Lady and the Tramp (Credit: Alamy)
4. The Siamese Cat Song (from Lady and the Tramp, 1955)
A fleeting yet unforgettably weird number purred in broken English by US star Peggy Lee, in the guise of two devious Siamese cats. It took some years for the grotesque racial stereotypes to be called out (“comedy foreigners” were a mainstream entertainment staple until at least the 90s), but this song was replaced in Lady and the Tramp’s live-action remake (2019) with the slinky What a Shame, sung by Nate “Rocket” Wonder and Roman GianArthur as a pair of mean Devon Rex felines. “We took on the challenge gingerly,” Wonder admitted to Variety.
5. It’s a Small World (After All) (1964)
Prolific sibling songwriters Robert B and Richard M Sherman composed many of Disney’s most celebrated classics – including the soundtracks for Mary Poppins (1964) and The Jungle Book (1967) – and their cheery tunes formed a counterpoint to bleak realities (Robert had served as a teen soldier in World War Two). They originally wrote this candy-sweet anthem for the World’s Fair, against the backdrop of the Cuban Missile Crisis. It’s now likely to be the most publicly performed song in the world, due to its continuous loop at the Disney parks; its eponymous ride remains an incredibly trippy experience, as you float through its cartoonish utopia, serenaded by hundreds of animatronic dolls.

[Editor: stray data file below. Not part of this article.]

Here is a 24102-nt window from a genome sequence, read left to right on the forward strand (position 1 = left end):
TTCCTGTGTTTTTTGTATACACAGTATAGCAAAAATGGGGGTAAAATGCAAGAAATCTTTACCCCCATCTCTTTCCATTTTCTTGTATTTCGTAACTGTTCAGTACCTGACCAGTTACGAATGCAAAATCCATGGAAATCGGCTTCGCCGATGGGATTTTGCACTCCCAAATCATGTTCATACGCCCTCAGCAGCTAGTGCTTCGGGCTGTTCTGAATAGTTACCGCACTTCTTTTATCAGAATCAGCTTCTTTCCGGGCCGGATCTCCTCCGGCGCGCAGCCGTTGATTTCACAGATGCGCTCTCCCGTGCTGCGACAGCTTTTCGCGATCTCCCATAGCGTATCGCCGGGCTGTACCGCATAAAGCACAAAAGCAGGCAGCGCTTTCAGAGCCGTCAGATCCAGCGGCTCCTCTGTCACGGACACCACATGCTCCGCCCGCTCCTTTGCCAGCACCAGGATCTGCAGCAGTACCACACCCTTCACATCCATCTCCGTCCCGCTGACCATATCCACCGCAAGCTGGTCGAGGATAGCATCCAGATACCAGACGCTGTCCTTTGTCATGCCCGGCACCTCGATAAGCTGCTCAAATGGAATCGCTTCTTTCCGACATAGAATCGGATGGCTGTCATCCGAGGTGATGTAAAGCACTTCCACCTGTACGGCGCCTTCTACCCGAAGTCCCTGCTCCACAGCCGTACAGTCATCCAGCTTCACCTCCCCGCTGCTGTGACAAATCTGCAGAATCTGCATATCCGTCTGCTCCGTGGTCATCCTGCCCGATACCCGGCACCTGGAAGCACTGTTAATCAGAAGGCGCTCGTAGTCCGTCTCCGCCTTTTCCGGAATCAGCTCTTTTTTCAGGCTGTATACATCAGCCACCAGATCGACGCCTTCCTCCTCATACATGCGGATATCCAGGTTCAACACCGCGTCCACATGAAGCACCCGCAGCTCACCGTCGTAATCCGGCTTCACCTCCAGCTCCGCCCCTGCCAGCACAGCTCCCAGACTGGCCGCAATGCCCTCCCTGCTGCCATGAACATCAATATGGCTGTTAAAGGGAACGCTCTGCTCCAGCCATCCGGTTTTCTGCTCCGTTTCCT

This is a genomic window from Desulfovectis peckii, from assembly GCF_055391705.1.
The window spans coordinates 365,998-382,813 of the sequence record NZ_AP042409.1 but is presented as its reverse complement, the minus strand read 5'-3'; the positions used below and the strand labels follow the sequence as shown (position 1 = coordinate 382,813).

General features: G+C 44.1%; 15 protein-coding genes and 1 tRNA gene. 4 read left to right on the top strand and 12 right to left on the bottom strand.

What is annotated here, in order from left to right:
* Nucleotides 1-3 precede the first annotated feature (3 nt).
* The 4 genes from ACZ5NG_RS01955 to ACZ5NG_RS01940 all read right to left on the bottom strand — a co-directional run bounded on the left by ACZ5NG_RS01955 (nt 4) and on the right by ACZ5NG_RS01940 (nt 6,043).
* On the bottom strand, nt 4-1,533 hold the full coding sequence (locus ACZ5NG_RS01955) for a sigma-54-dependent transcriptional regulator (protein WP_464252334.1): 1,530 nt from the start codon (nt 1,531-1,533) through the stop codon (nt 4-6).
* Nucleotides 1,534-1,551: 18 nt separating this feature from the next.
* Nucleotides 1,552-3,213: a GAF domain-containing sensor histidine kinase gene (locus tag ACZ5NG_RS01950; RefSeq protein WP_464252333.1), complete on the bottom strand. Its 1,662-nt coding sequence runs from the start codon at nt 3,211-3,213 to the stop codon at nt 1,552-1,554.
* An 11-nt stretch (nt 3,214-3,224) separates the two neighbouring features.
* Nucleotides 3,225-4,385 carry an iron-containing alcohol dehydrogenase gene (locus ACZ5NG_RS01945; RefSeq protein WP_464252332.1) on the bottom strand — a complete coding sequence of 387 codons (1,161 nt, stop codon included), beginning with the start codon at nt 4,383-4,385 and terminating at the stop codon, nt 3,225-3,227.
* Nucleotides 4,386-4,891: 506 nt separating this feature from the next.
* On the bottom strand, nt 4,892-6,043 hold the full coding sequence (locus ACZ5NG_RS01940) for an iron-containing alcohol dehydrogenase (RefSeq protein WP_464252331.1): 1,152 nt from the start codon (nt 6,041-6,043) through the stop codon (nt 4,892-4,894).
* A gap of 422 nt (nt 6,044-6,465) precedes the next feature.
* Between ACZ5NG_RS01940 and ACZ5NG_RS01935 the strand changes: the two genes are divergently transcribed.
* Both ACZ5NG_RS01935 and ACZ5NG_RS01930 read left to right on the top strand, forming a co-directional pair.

6. Ev’rybody Wants to be a Cat (from The Aristocats, 1970)
Louis Armstrong was reportedly approached for The Aristocats soundtrack, but declined due to poor health; Armstrong’s influence is definitely felt in this hip, swinging jazz number, voiced by musician Scatman Crothers as leader of a band of alley cats. The vibe is bizarrely marred by the addition of another “wacky” Asian stereotype (a Siamese cat named Shun Gon, who plays piano with chopsticks), but this groove has inspired modern retakes, including trumpeter Roy Hargrove’s excellent version on the 2011 compilation album Everybody Wants to be a Cat (also featuring Disney jazz covers from the likes of Dave Brubeck and Esperanza Spalding).